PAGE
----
“I believe specifically that clinics in stores are going to be expected of us someday and I think that it’s because they’re more cost effective and they’re more convenient for the consumers,” Jurgens said. “The problem that we’ve had is the clinics are managed by people in the healthcare world, and they’re not their highest priority. They don’t have nearly the traffic at this point because it’s a fairly new innovation, but I do believe in time that they will be.”

As for capital projects, Hy-Vee has been very busy with new stores, expansions and ­remodels in its home state over the past year.

Hy-Vee recently opened a store in Sycamore, and opened its seventh Sioux Falls location. Jurgens said it is the chain’s custom to open four or five new store every year, and to ­complete 10 or 12 major remodeling projects.

Most of the stores are 80,000-90,000 s.f. with an attached wine and spirits store, as state laws allow, and many have a Hy-Vee gas station in the parking lot or very nearby. Hy-Vee typically has a Caribou Coffee kiosk in its stores as well, and this year is trying something new with it.

“We just opened up a remodeled store in Minnesota that has a Caribou attached to the gas station, so that’s kind of a new idea we’re experimenting with. It’s actually like a ­freestanding Caribou store attached to a gas station,” he said.” So we’re always creating something new and different and trying different things—and proud of that.”

Hy-Vee’s Fairfield store, which opened April 12 at 1300 West Burlington Ave., is the ­company’s second LEED-certified store, and one of fewer than 15 supermarkets in the country that has achieved U.S. Environmental Protection Agency (EPA) GoldChill Gold-Level ­certification.

Hy-Vee decided to grow the size of a new store in Waterloo before it was even ­constructed. Plans are for a store 50 percent larger than the grocery chain originally ­proposed. The project is a former Hometown Foods site that somewhat constrained the size of the new Hy-Vee. But the employee-owned grocer purchased a neighboring lot and that made room to expand the store from approximately 21,200 s.f. to 31,000 s.f. The larger floor plan allows for a drive-through pharmacy as well as a deli, salad bar, a larger meat department, a HealthMarket and frozen food section.

In Cedar Rapids, the planning commission will allow Hy-Vee to expand its Oakland Road NE store by almost 50 percent. Plans there include a convenience store with gasoline pumps as well as a pharmacy. The 47,206-s.f. store will gain 22,712 s.f. and remain open during the project.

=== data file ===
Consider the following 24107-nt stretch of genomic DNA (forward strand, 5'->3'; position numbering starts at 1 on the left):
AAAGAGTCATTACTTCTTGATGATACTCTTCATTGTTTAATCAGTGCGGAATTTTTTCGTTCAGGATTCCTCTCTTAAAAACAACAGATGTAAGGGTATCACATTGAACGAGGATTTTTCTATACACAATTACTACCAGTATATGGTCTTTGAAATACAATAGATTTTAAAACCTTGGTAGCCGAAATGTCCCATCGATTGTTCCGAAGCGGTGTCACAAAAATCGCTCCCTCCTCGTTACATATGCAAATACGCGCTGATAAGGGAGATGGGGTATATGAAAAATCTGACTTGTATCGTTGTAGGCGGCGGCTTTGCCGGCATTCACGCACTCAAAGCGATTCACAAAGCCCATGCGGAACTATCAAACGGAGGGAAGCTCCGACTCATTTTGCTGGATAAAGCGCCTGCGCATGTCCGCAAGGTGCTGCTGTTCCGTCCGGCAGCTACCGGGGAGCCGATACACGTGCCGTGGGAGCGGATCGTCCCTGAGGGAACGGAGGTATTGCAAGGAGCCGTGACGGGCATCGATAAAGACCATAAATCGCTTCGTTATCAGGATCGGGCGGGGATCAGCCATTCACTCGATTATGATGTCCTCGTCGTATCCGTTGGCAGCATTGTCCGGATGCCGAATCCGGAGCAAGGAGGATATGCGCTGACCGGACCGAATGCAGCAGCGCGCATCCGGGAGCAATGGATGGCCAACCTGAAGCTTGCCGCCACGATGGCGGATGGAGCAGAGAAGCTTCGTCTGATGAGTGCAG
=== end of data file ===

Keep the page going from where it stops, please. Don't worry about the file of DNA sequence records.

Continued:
Hy-Vee has expanded stores in Johnston and Pleasant Hill, too. Each store gained about 5,000 s.f. to expand their wine and spirits departments.

The chain got the blessing of the city council in Waukee for a new store at the northwest corner of East Hickman and Northeast Alice’s roads. The 87,240-s.f. grocery store will house a pharmacy, cafeteria and a second Caribou Coffee shop, as well as a gas station and car wash.

Earlier this year, Hy-Vee told the Des Moines Register that three new Hy-Vee stores planned for the metro area likely would be delayed until at least 2012. Beaverdale, Urbandale and Prairie Trail in Ankeny are scheduled to get new stores, but start dates haven’t been set yet.

Hy-Vee is expanding more than stores. In May, it announced plans to expand its ­perishables distribution facility in Chariton by 108,000 s.f. It also will relocate a truck fueling station on Osceola Avenue to a site at the southeast corner of Osceola Avenue and Hy-Vee Road.

The perishables facility expansion reportedly will cost $18.4 million. Tod Hockenson, VP, distribution for Hy-Vee, said the warehouse addition will provide much-needed space to handle more products in the fast-growing areas of produce and frozen foods. Once the expansion project is completed, Hy-Vee will be able to realign its product mix between the Chariton facility and the company’s Perishable Distributors of Iowa facility in Ankeny.

Fareway opened a new supermarket at First Avenue South and 12th Street in Fort Dodge to replace an older location early this year. The whole staff from the former 615 Second Ave. S. site was transferred to the new store. The new, 33,000-s.f. store features a bakery and expanded meat and produce departments. It is expected to be “the anchor of what will be our downtown realignment program,” said Fort Dodge Mayor Matt Bemrich.

Dubuque got its first Fareway this past April, and the store marked the chain’s 99th ­location. The supermarket opened in a former Big Lots location at 2050 Kennedy Rd.

Fred Greiner, president and COO, said Fareway officials had been looking for locations in Dubuque for some time.

On April 28 in Sioux City, Select Food Market opened at 1730 Nebraska St., in an area of the city had gone without a grocery store for two years. The new grocery store is located in a former Fareway store building and is part of the Nash Finch distribution chain.

Save-A-Lot, a Supervalu banner, has a new outlet in East Moline at the Ridgewood Shopping Center on Avenue of the Cities. The Save-A-Lot store will take over a space that had been occupied by an Aldi. Aldi consolidated that location and a Moline store into a new one nearby. It is the third store for Laura and Jeff Boemecke, who have operated two Save-A-Lot stores for many years.